NHTSA has considered the effects of this rule under the Regulatory Flexibility Act. I
certify that this rule will not have a significant economic impact on a substantial number of small
entities. Any small vehicle manufacturers that stand to be affected by this rule are already
required to provide a VIN and provide information to NHTSA that enables the VIN to be
deciphered. Manufacturers of low-speed vehicles will have to make sure that the VIN reflects
the LSV features newly added to Table 1 of Part 565, but the burden associated with that
responsibility should be negligible and will not result in a significant economic impact.
Executive Order 13132 (Federalism)
NHTSA has examined this rule pursuant to Executive Order 13132 (64 FR 43255,
August 10, 1999) and concluded that no additional consultation with States, local governments
or their representatives is mandated beyond the rulemaking process. The agency has concluded
that the rule does not have federalism implications because the rule does not have “substantial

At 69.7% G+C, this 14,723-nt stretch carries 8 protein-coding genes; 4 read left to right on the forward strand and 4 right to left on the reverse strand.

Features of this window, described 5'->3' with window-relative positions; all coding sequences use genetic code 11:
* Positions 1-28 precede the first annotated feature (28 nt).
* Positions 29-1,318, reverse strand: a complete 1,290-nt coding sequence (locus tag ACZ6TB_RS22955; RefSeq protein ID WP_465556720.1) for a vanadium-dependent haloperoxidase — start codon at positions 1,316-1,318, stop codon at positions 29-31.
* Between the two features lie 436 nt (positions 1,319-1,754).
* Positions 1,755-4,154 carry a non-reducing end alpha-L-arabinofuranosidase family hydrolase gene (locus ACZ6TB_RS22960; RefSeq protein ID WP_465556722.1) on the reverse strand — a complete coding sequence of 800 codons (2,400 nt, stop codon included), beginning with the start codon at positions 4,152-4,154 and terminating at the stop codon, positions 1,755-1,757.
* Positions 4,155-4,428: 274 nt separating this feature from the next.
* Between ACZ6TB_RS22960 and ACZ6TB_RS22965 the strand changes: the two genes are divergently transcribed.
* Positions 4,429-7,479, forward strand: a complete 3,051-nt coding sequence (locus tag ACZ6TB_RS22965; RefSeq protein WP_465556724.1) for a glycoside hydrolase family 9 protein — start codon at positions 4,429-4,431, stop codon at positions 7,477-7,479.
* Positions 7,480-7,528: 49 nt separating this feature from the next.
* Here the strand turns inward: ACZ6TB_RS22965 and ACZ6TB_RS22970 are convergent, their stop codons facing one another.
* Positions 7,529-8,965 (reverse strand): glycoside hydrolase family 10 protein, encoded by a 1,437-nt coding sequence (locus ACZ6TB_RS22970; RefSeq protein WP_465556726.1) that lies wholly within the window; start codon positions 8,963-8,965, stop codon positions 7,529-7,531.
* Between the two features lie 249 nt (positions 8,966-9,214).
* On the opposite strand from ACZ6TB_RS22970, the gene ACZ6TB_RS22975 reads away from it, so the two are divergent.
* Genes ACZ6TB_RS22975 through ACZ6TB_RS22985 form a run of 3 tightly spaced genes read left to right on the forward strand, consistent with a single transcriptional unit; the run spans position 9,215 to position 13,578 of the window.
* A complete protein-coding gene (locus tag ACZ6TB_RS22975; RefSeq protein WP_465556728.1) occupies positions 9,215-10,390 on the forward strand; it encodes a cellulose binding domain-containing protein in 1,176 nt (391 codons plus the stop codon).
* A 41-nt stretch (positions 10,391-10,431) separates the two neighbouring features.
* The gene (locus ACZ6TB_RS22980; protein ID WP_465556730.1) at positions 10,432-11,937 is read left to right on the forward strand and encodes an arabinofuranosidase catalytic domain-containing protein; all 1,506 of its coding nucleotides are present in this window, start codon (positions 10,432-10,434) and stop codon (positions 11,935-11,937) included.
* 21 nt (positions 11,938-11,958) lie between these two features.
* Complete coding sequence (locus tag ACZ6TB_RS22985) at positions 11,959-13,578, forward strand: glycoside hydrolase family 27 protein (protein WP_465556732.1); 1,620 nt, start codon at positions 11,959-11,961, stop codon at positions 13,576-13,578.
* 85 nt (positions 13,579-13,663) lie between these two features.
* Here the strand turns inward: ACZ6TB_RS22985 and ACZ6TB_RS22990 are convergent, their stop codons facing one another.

direct effects on the States, on the relationship between the national government and the States,
or on the distribution of power and responsibilities among the various levels of government.”
We note that the American Association of Motor Vehicle Administrators (AAMVA) was a
member of the SAE committee that submitted the petition prompting this rulemaking.
Further, no consultation is needed to discuss the preemptive effect of today’s rule.
NHTSA rules can have preemptive effect in at least two ways. First, the National Traffic and
Motor Vehicle Safety Act contains an express preemption provision: “When a motor vehicle
safety standard is in effect under this chapter, a State or a political subdivision of a State may
prescribe or continue in effect a standard applicable to the same aspect of performance of a
motor vehicle or motor vehicle equipment only if the standard is identical to the standard
prescribed under this chapter.” 49 U.S.C. 30103(b)(1).